LogonType Code 0
LogonType Value System
LogonType Meaning Used only by the System account.
Resolution No evidence so far seen that can contribute towards account lock out
LogonType Code 2
LogonType Value Interactive
LogonType Meaning A user logged on to this computer.
Resolution User has typed wrong password on the console
LogonType Code 3
LogonType Value Network
LogonType Meaning A user or computer logged on to this computer from the network.
Resolution User has typed wrong password from the network. It can be a connection from Mobile Phone/ Network Shares etc.
LogonType Code 4
LogonType Value Batch
LogonType Meaning Batch logon type is used by batch servers, where processes may be executing on behalf of a user without their direct intervention.
Resolution Batch file has an expired or wrong password
LogonType Code 5
LogonType Value Service
LogonType Meaning A service was started by the Service Control Manager.
Resolution Service is configured with a wrong password
LogonType Code 6
LogonType Value Proxy
LogonType Meaning Indicates a proxy-type logon.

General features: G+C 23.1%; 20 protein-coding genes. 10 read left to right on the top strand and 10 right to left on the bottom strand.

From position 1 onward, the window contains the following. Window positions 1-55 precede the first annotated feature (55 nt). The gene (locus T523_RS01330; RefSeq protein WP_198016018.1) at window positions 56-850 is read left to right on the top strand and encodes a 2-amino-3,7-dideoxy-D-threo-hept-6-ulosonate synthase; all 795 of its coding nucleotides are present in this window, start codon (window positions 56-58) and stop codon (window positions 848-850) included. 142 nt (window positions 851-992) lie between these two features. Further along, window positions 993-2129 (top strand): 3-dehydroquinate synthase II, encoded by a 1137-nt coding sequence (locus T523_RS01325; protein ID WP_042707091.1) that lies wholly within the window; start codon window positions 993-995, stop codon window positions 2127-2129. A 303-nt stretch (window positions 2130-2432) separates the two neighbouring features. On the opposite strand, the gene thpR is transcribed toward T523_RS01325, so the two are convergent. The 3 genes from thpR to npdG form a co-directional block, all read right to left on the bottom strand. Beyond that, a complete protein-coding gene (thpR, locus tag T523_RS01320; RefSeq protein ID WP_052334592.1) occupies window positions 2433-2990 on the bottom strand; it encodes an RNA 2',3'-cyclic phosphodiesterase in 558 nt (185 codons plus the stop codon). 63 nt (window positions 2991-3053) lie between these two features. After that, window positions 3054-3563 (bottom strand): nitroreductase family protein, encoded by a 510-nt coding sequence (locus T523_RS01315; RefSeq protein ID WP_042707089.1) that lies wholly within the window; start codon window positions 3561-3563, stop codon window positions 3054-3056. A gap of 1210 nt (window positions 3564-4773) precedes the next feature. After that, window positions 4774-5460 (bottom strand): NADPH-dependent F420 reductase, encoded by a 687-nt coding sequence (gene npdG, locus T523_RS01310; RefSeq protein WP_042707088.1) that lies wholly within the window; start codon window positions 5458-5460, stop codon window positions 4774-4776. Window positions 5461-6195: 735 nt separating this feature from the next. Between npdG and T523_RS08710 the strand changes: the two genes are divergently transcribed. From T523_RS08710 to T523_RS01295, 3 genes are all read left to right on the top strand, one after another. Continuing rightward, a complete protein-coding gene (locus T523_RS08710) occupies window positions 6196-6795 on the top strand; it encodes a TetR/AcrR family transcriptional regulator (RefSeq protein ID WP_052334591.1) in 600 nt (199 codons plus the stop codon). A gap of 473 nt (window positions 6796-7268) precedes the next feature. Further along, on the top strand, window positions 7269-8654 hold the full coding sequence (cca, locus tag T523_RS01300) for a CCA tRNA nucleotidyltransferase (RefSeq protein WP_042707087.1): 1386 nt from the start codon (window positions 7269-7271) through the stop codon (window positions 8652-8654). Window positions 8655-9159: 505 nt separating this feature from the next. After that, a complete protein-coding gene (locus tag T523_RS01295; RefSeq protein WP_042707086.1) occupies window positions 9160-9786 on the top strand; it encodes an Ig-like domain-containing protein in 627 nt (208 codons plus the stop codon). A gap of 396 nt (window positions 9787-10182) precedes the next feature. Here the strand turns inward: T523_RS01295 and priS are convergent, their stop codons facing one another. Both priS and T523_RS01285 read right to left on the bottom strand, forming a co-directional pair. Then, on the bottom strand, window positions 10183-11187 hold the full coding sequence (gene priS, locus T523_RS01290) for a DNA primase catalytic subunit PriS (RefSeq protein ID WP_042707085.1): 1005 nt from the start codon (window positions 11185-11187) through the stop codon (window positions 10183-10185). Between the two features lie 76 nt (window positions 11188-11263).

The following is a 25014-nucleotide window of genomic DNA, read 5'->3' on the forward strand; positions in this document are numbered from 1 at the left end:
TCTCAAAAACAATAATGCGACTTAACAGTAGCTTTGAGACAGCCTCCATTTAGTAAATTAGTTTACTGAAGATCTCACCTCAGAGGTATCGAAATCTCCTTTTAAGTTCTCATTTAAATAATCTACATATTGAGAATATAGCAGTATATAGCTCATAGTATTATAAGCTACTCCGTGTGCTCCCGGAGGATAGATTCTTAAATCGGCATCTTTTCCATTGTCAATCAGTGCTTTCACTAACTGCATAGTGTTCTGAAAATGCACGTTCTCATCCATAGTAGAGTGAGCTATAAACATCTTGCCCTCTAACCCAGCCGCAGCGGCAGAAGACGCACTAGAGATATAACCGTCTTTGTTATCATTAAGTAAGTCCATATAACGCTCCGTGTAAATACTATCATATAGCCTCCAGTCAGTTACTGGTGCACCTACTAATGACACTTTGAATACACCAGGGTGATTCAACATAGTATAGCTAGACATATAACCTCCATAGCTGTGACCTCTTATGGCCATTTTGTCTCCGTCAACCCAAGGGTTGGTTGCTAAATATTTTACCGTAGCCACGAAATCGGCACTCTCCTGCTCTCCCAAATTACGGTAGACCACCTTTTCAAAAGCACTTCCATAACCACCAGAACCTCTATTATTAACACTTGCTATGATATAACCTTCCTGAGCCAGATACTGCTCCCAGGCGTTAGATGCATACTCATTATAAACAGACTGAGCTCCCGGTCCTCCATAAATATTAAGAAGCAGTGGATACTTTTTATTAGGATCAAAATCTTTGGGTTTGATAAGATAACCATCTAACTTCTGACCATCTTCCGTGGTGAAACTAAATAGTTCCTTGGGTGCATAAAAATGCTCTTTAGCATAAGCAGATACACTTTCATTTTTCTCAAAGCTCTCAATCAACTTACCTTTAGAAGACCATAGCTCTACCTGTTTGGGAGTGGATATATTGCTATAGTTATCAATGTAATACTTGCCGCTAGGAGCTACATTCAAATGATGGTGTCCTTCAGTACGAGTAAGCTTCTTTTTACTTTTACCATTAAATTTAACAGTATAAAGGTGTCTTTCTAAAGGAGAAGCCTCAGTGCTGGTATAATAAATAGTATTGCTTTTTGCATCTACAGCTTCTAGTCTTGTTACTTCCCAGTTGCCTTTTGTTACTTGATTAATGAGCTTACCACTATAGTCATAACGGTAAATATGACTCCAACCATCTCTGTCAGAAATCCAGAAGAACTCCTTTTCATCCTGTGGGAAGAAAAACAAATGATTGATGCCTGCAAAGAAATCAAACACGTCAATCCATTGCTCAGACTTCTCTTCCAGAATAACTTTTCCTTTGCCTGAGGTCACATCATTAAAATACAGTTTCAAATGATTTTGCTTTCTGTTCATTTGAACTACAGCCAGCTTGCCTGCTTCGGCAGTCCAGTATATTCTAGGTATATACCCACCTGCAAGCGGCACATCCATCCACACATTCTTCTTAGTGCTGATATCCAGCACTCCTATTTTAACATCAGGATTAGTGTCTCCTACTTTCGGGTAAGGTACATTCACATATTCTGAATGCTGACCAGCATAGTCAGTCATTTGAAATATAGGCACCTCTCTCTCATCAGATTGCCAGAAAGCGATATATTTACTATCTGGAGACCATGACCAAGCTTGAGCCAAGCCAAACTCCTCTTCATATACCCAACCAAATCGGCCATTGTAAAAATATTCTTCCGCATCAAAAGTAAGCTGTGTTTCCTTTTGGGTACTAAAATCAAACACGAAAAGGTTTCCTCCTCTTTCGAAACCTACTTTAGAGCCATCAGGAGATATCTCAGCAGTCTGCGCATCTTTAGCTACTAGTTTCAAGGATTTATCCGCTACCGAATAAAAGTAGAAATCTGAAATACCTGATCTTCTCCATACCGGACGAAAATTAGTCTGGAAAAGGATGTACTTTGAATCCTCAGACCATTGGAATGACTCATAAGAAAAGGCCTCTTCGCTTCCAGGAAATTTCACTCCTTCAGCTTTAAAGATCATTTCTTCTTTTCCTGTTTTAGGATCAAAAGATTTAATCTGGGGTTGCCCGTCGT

Resolution No evidence so far seen that can contribute towards account lock out
LogonType Code 7
LogonType Value Unlock
LogonType Meaning This workstation was unlocked.
Resolution User has typed a wrong password on a password protected screen saver
LogonType Code 8
LogonType Value NetworkCleartext
LogonType Meaning A user logged on to this computer from the network. The user’s password was passed to the authentication package in its unhashed form. The built-in authentication packages all hash credentials before sending them across the network. The credentials do not traverse the network in plaintext (also called cleartext).
Resolution No evidence so far seen that can contribute towards account lock out
LogonType Code 9
LogonType Value NewCredentials
LogonType Meaning A caller cloned its current token and specified new credentials for outbound connections. The new logon session has the same local identity, but uses different credentials for other network connections.
Resolution User initiated an application using the RunAs command, but with wrong password.
LogonType Code 10
LogonType Value RemoteInteractive
LogonType Meaning A user logged on to this computer remotely using Terminal Services or Remote Desktop.
Resolution User has typed wrong password while logging in to this computer remotely using Terminal Services or Remote Desktop
LogonType Code 11
LogonType Value CachedInteractive